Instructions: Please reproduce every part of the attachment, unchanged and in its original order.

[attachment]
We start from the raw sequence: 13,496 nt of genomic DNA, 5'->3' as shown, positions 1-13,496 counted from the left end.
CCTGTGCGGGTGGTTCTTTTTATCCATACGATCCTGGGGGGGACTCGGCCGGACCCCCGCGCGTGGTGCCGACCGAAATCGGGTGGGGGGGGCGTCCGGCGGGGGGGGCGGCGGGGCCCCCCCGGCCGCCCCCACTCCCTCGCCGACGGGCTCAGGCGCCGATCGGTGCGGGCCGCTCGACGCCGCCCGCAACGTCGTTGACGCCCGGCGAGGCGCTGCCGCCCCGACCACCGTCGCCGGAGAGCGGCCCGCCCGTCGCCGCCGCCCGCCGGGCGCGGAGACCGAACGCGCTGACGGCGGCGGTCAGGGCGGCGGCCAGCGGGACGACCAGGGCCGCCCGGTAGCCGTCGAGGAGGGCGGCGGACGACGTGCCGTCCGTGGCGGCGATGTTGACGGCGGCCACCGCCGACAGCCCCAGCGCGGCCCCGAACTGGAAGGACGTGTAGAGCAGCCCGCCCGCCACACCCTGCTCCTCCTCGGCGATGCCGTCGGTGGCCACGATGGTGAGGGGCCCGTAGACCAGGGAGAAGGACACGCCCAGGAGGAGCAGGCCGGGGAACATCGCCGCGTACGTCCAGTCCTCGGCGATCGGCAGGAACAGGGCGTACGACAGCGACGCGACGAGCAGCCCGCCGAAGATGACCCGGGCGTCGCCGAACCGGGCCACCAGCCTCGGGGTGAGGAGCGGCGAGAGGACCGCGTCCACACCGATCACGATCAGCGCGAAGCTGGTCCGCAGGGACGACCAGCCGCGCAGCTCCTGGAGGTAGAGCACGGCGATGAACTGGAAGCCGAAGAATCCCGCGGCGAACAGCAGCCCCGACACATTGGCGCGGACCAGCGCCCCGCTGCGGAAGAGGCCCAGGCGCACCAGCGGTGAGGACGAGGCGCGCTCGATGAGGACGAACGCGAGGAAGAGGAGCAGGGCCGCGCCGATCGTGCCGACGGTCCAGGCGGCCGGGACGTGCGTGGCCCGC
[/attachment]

We start from the raw sequence: 13,496 nt of genomic DNA, 5'->3' as shown, positions 1-13,496 counted from the left end.
CCTGTGCGGGTGGTTCTTTTTATCCATACGATCCTGGGGGGGACTCGGCCGGACCCCCGCGCGTGGTGCCGACCGAAATCGGGTGGGGGGGGCGTCCGGCGGGGGGGGCGGCGGGGCCCCCCCGGCCGCCCCCACTCCCTCGCCGACGGGCTCAGGCGCCGATCGGTGCGGGCCGCTCGACGCCGCCCGCAACGTCGTTGACGCCCGGCGAGGCGCTGCCGCCCCGACCACCGTCGCCGGAGAGCGGCCCGCCCGTCGCCGCCGCCCGCCGGGCGCGGAGACCGAACGCGCTGACGGCGGCGGTCAGGGCGGCGGCCAGCGGGACGACCAGGGCCGCCCGGTAGCCGTCGAGGAGGGCGGCGGACGACGTGCCGTCCGTGGCGGCGATGTTGACGGCGGCCACCGCCGACAGCCCCAGCGCGGCCCCGAACTGGAAGGACGTGTAGAGCAGCCCGCCCGCCACACCCTGCTCCTCCTCGGCGATGCCGTCGGTGGCCACGATGGTGAGGGGCCCGTAGACCAGGGAGAAGGACACGCCCAGGAGGAGCAGGCCGGGGAACATCGCCGCGTACGTCCAGTCCTCGGCGATCGGCAGGAACAGGGCGTACGACAGCGACGCGACGAGCAGCCCGCCGAAGATGACCCGGGCGTCGCCGAACCGGGCCACCAGCCTCGGGGTGAGGAGCGGCGAGAGGACCGCGTCCACACCGATCACGATCAGCGCGAAGCTGGTCCGCAGGGACGACCAGCCGCGCAGCTCCTGGAGGTAGAGCACGGCGATGAACTGGAAGCCGAAGAATCCCGCGGCGAACAGCAGCCCCGACACATTGGCGCGGACCAGCGCCCCGCTGCGGAAGAGGCCCAGGCGCACCAGCGGTGAGGACGAGGCGCGCTCGATGAGGACGAACGCGAGGAAGAGGAGCAGGGCCGCGCCGATCGTGCCGACGGTCCAGGCGGCCGGGACGTGCGTGGCCCGC